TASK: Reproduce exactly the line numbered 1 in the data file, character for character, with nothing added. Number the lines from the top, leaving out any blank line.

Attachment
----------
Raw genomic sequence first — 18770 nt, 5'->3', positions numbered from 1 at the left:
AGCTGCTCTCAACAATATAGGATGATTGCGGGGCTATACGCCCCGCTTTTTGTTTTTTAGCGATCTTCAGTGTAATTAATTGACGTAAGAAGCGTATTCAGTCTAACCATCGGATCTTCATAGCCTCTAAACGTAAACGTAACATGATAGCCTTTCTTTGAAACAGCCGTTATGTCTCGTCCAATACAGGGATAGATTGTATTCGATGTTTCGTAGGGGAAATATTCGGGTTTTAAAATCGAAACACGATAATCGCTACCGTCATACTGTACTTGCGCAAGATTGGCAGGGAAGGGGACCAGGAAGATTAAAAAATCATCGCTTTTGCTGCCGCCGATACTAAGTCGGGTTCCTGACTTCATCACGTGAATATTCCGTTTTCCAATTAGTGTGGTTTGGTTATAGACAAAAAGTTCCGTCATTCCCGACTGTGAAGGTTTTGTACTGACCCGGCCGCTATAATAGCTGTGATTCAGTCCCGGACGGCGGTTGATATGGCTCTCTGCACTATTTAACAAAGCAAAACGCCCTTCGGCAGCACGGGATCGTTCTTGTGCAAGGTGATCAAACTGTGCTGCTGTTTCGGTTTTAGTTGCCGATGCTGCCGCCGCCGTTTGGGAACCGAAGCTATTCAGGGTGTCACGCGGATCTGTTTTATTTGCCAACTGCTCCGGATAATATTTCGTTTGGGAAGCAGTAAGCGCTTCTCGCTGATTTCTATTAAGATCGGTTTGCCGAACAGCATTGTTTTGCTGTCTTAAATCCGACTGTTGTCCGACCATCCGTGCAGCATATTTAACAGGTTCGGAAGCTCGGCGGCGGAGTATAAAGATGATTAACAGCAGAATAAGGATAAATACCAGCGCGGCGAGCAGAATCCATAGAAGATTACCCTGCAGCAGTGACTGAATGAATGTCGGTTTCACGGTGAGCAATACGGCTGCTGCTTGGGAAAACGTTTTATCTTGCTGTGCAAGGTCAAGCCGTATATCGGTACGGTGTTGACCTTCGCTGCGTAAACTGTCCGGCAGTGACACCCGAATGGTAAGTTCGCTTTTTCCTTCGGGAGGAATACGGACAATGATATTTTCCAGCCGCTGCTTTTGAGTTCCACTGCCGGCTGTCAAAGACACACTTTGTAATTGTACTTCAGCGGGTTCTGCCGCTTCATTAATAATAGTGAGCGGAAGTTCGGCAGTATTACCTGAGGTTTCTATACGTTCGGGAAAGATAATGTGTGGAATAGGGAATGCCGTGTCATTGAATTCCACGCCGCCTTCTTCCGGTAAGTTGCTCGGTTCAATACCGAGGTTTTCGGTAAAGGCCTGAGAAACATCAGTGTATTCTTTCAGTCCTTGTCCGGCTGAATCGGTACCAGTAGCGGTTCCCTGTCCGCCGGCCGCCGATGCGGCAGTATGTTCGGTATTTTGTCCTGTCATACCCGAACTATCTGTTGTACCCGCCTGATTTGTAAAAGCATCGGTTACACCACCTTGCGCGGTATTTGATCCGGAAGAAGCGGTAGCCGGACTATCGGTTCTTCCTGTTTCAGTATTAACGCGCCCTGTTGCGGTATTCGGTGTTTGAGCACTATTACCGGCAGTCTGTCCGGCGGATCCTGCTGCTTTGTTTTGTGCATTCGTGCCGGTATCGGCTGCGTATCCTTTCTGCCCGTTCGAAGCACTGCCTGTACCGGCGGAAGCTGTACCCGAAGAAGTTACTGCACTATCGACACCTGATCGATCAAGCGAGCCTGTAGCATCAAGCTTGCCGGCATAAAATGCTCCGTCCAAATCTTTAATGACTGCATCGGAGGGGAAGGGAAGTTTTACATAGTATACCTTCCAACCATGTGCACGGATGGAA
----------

Raw genomic sequence first — 18770 nt, 5'->3', positions numbered from 1 at the left: